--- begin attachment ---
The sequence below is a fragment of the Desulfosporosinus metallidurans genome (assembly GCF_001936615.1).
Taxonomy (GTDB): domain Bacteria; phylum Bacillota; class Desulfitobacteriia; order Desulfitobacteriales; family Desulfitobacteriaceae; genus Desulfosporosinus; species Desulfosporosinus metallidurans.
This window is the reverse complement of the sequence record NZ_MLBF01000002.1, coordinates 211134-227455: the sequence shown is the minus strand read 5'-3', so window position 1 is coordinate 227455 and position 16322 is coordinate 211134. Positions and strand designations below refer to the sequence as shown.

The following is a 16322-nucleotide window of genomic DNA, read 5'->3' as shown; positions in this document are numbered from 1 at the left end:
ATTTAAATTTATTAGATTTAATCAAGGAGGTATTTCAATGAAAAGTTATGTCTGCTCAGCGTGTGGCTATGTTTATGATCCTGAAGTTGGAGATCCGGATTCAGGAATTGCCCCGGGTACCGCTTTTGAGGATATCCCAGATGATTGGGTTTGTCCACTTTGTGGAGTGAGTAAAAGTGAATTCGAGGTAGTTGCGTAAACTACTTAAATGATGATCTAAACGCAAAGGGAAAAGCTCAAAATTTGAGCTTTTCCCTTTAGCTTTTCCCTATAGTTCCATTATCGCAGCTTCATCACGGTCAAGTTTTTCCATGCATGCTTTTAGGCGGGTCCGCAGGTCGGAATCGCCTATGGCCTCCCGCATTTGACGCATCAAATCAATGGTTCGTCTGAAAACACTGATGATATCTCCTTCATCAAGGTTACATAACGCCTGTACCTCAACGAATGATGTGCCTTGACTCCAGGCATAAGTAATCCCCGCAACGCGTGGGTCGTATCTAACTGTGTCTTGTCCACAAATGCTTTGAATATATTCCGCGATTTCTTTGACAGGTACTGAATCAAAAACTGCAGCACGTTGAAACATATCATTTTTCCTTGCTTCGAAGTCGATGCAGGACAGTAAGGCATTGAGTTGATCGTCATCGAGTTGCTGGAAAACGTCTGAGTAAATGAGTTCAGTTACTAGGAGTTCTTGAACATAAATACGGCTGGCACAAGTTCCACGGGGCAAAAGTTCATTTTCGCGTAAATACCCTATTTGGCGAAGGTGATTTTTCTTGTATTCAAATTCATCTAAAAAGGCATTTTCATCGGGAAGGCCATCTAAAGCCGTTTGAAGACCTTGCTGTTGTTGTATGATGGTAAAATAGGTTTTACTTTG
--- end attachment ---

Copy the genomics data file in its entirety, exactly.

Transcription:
The sequence below is a fragment of the Desulfosporosinus metallidurans genome (assembly GCF_001936615.1).
Taxonomy (GTDB): domain Bacteria; phylum Bacillota; class Desulfitobacteriia; order Desulfitobacteriales; family Desulfitobacteriaceae; genus Desulfosporosinus; species Desulfosporosinus metallidurans.
This window is the reverse complement of the sequence record NZ_MLBF01000002.1, coordinates 211134-227455: the sequence shown is the minus strand read 5'-3', so window position 1 is coordinate 227455 and position 16322 is coordinate 211134. Positions and strand designations below refer to the sequence as shown.

The following is a 16322-nucleotide window of genomic DNA, read 5'->3' as shown; positions in this document are numbered from 1 at the left end:
ATTTAAATTTATTAGATTTAATCAAGGAGGTATTTCAATGAAAAGTTATGTCTGCTCAGCGTGTGGCTATGTTTATGATCCTGAAGTTGGAGATCCGGATTCAGGAATTGCCCCGGGTACCGCTTTTGAGGATATCCCAGATGATTGGGTTTGTCCACTTTGTGGAGTGAGTAAAAGTGAATTCGAGGTAGTTGCGTAAACTACTTAAATGATGATCTAAACGCAAAGGGAAAAGCTCAAAATTTGAGCTTTTCCCTTTAGCTTTTCCCTATAGTTCCATTATCGCAGCTTCATCACGGTCAAGTTTTTCCATGCATGCTTTTAGGCGGGTCCGCAGGTCGGAATCGCCTATGGCCTCCCGCATTTGACGCATCAAATCAATGGTTCGTCTGAAAACACTGATGATATCTCCTTCATCAAGGTTACATAACGCCTGTACCTCAACGAATGATGTGCCTTGACTCCAGGCATAAGTAATCCCCGCAACGCGTGGGTCGTATCTAACTGTGTCTTGTCCACAAATGCTTTGAATATATTCCGCGATTTCTTTGACAGGTACTGAATCAAAAACTGCAGCACGTTGAAACATATCATTTTTCCTTGCTTCGAAGTCGATGCAGGACAGTAAGGCATTGAGTTGATCGTCATCGAGTTGCTGGAAAACGTCTGAGTAAATGAGTTCAGTTACTAGGAGTTCTTGAACATAAATACGGCTGGCACAAGTTCCACGGGGCAAAAGTTCATTTTCGCGTAAATACCCTATTTGGCGAAGGTGATTTTTCTTGTATTCAAATTCATCTAAAAAGGCATTTTCATCGGGAAGGCCATCTAAAGCCGTTTGAAGACCTTGCTGTTGTTGTATGATGGTAAAATAGGTTTTACTTTG